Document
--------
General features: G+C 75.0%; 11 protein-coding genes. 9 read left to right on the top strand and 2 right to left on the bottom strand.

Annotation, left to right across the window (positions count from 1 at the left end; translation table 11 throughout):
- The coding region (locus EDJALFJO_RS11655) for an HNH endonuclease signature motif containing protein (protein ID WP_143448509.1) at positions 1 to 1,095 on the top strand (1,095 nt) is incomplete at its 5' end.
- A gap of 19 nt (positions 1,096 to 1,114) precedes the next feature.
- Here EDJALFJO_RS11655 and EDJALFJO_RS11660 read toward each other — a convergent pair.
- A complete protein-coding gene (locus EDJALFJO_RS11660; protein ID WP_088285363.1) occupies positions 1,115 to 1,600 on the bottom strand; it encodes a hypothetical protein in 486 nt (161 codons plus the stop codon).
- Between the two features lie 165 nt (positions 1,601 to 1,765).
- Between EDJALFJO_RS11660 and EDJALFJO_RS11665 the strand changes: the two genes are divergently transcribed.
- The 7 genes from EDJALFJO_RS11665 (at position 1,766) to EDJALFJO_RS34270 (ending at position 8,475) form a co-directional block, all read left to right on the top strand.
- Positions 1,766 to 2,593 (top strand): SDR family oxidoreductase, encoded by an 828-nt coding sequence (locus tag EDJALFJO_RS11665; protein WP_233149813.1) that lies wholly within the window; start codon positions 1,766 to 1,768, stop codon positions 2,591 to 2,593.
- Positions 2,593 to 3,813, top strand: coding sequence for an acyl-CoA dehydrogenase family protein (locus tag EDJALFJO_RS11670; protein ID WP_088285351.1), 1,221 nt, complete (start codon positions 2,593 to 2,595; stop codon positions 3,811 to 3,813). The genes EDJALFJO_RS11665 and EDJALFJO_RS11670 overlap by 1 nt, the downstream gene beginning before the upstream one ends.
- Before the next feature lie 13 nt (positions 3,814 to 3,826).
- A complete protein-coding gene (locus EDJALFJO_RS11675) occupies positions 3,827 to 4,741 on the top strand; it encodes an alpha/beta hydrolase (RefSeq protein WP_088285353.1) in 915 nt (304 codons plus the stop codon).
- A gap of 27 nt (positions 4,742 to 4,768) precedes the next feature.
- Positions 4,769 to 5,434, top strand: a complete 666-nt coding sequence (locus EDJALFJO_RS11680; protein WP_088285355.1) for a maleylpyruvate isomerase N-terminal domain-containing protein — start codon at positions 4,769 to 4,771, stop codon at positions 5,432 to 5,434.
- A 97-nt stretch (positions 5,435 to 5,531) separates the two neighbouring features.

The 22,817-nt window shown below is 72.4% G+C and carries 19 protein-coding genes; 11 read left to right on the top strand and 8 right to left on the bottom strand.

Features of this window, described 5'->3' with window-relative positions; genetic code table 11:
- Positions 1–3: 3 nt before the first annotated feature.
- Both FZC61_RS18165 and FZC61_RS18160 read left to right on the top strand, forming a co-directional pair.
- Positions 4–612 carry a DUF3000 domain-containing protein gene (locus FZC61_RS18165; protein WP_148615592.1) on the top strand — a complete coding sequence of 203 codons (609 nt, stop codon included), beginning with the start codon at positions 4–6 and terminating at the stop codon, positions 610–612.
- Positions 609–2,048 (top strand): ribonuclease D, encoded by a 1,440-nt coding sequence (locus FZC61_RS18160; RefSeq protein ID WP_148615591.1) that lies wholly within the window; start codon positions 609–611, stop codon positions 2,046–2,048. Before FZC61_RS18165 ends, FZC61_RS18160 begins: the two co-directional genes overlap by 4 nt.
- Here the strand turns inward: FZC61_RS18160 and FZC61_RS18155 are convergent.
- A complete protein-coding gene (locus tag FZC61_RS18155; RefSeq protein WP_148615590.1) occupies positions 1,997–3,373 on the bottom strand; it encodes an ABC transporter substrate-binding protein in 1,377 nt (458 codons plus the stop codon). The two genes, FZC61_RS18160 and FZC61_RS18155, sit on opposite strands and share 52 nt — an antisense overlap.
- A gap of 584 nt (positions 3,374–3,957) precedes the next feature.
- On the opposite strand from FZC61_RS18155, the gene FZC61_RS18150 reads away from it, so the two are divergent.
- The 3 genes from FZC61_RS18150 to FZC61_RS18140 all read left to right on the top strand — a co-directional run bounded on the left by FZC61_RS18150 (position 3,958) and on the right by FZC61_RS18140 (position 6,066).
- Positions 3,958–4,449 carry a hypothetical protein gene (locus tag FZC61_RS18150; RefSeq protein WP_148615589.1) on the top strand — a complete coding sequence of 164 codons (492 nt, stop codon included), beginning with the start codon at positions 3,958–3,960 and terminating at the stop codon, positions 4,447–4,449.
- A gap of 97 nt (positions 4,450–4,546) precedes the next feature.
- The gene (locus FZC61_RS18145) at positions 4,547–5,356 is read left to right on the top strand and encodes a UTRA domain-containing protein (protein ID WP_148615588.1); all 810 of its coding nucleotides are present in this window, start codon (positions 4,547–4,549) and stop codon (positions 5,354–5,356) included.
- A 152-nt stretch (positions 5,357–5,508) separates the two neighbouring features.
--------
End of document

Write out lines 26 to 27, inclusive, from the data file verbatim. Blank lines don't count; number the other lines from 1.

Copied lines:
- On the opposite strand from FZC61_RS18155, the gene FZC61_RS18150 reads away from it, so the two are divergent.
- The 3 genes from FZC61_RS18150 to FZC61_RS18140 all read left to right on the top strand — a co-directional run bounded on the left by FZC61_RS18150 (position 3,958) and on the right by FZC61_RS18140 (position 6,066).